St. Thomas Aquinas reading

A Catholic Reading Plan: Reading for Spiritual Profit

This entry is part 1 of 1 in the series Catholic Books and Authors
  • A Catholic Reading Plan: Reading for Spiritual Profit

Looking for something to read?

Over the years, I've sought out Catholic spiritual reading books and looked for a Catholic reading plan that answered the deepening lure to read more Catholic books and Catholic authors. Is it possible to delve into all the written Catholic treasures in one lifetime? I think not. Even worse, the number of available works written and collected over two millennia can be downright overwhelming.

St. Thomas Aquinas, alone, wrote more than sixty works, including poetry and his famed Summa Contra Gentiles. Consider how many have devoted their lives to studying his works alone—and St. Thomas did his writings back in the 13th century.

Catholic books and Catholic authors for a lifetime Catholic reading plan.

Where to start? Well, I tend to follow my interests and passions, along with spending much-needed time with the classics. One way is to start by making a general survey of what's available. An excellent starting place is with a book by Fr. John McCloskey, an Opus Dei priest, called The Catholic Lifetime Reading Plan. Can we just say, this reading plan offers a cornucopia of Catholic literature and thinking? Enough to keep anyone reading for a lifetime?

Catholic authors and Catholic books

Within its covers, Fr. McCloskey offers a huge range of authors and works from the popular writings of St. Therese, the Little Flower, and St. Francis to literary giants like Dante and Chaucer, and on to G.K. Chesterton and Evelyn Waugh. I love the short biographies that provide a glimpse into the writer and the accompanying quotes and commentary. The lists of writers and their books provide a lot to think about. Perhaps this says it best:

Everything we read stimulates our mind to think, and what we think determines what we desire, and desires are the seedbed for our action. Given this iron law of human nature—from reading to thinking, to desiring, to acting—we are shaping our destiny by the ideas we have chosen to have enter our minds through print. […] The secret is to know what to read.

Fr. John McCloskey

Don't only confine your choices to nonfiction. Many fiction works present a Catholic world view. You might be surprised at the number of past and current writers who work their craft from a Catholic perspective. Perhaps you've heard of Evelyn Waugh, Graham Greene, P.D. James and Flannery O'Connor? Certainly today, J.R.R. Tokein and C.S. Lewis remain popular and are known for their fantasy works, but what about Dean Koontz?

Begin with a plan and a promise

At the start of a new endeavor, I make a plan and a promise. The key to both is to be realistic in my expectations. What is my aim or goal? How much time do I really have? How can I carve out more time? What can I do differently? Am I eager to do this? I must be realistic or the plan is doomed from the start.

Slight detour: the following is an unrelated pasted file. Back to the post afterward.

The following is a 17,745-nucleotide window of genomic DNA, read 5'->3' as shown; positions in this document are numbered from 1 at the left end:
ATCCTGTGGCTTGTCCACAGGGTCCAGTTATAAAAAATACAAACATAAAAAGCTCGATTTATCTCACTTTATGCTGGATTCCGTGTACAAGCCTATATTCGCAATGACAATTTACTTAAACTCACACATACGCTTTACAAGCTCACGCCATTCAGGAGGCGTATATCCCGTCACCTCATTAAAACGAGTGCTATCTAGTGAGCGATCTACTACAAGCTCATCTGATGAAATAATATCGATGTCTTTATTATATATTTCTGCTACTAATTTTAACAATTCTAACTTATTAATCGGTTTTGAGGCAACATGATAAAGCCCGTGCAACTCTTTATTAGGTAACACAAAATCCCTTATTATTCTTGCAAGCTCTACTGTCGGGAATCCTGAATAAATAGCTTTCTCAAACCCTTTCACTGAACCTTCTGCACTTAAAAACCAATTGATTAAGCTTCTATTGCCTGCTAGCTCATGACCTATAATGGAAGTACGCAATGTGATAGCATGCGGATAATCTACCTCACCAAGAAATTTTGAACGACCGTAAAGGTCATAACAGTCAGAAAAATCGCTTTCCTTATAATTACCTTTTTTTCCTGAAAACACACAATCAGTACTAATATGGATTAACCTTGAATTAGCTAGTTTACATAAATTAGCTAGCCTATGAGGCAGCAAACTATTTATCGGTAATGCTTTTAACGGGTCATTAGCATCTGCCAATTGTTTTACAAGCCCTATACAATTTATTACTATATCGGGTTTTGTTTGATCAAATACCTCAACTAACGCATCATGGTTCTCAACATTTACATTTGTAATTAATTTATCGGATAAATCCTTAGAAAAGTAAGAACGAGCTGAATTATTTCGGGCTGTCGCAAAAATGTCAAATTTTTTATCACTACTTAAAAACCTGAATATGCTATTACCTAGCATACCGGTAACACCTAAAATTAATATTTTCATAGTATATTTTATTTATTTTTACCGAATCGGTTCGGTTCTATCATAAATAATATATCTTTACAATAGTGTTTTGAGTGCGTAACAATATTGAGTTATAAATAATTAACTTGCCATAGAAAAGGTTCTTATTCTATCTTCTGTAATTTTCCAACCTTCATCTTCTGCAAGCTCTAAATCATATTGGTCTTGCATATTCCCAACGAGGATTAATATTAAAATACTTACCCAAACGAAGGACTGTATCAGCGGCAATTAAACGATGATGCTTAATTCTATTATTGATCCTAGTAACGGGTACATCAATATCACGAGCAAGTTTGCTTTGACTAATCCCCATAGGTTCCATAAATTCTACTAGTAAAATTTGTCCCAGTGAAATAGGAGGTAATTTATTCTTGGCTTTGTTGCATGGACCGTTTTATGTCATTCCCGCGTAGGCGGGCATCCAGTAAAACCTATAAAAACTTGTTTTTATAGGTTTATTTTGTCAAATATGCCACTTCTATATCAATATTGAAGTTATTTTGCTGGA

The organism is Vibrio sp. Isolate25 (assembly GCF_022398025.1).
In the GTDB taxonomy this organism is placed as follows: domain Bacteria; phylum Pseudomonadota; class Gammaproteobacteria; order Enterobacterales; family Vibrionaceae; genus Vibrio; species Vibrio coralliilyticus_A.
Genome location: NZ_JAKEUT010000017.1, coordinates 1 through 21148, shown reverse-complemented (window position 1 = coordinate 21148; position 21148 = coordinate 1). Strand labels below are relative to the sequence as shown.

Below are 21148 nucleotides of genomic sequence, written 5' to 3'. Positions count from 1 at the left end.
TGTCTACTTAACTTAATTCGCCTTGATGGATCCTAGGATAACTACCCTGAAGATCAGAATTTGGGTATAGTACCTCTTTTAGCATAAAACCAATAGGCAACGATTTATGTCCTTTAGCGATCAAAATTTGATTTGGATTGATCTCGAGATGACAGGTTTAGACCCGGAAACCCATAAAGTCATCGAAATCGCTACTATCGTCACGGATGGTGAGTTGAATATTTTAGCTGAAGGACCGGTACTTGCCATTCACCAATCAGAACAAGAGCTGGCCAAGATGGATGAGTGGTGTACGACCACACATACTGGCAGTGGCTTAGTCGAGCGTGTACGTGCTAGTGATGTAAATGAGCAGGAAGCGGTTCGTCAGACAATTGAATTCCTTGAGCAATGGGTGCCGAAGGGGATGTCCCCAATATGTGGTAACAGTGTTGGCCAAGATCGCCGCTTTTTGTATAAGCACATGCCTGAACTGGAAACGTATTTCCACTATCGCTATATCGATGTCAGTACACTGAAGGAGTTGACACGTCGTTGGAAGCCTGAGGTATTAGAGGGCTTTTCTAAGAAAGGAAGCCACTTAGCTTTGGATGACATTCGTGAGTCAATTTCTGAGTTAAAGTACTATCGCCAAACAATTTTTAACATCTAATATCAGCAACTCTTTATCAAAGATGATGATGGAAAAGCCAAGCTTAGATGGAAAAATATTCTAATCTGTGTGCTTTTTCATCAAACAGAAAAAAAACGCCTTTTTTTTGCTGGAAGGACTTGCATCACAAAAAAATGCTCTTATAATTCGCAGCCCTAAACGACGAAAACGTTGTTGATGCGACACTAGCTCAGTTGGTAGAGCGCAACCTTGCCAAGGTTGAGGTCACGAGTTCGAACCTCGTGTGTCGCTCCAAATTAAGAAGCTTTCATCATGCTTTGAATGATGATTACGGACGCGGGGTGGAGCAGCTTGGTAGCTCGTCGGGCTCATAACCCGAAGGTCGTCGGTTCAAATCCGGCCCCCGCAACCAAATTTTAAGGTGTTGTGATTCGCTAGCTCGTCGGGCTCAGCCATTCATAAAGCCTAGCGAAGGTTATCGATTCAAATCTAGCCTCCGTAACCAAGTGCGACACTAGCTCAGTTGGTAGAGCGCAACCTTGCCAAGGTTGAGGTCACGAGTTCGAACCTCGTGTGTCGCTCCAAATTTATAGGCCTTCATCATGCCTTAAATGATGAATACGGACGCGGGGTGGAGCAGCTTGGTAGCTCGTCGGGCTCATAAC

Some years I flit from book to book, author to author, while other years I choose to take a deeper dive into an author's work or a well-known book. You can traverse the Catholic literary landscape in any number of ways.

For the promise, I make it two-fold: to myself and to God. I need to understand the why. Why am I doing this? What is motivating me? After I've written out the why, I start my list. Often, I begin a new journal or notebook and make the why my first statement on the opening page.

When my reading suffers, I suffer. Reading is not simply an escape or leisurely pursuit, it's akin to meeting and having a conversation with the author. In my mind, we engage. The author offers a premise, a statement, a belief, a vision, and I experience, engage, and often encounter. Much of this happens within the pages of my journal or notebook. Other times, it's simply a pencil scribbling in the page margin. Rarely do I throw a book across the room.

Reading in the margins, or marginalia, when a reader answers back or makes a note.
Image is taken from my scribblings in The Lifetime Catholic Reading Plan by Fr. John McCloskey.

Is my Catholic reading plan the sum of all I read?

Heavens, no! That's probably an impossible task for me. I mingle books from the Catholic reading plan with other new books discovered along the way. Sometimes a new author crosses my path, and I'm on the hunt again.

As a Catholic convert, I love reading conversion stories and when they are about writers, I enjoy them even more. Recently, I began reading Joseph Pearce's Literary Converts. I am particularly eager to read about Flannery O'Connor, Oscar Wilde, J.R.R. Tolkein, and even H.G. Wells, a favorite of mine during my teenage years. Exciting times are ahead.

Now, tell me, what authors and books are you anxious to read?

Cover image of MHH St. Thomas Aquinas journal, go here.

Tags: , , ,
Previous Post
St. Agnes of Rome

St. Agnes of Rome, Is She a Modern Saint for Today?

Next Post
Saint Theodosia of Constantinople

Why is Saint Theodosia of Constantinople Important Today?

Leave a Reply

Your email address will not be published. Required fields are marked *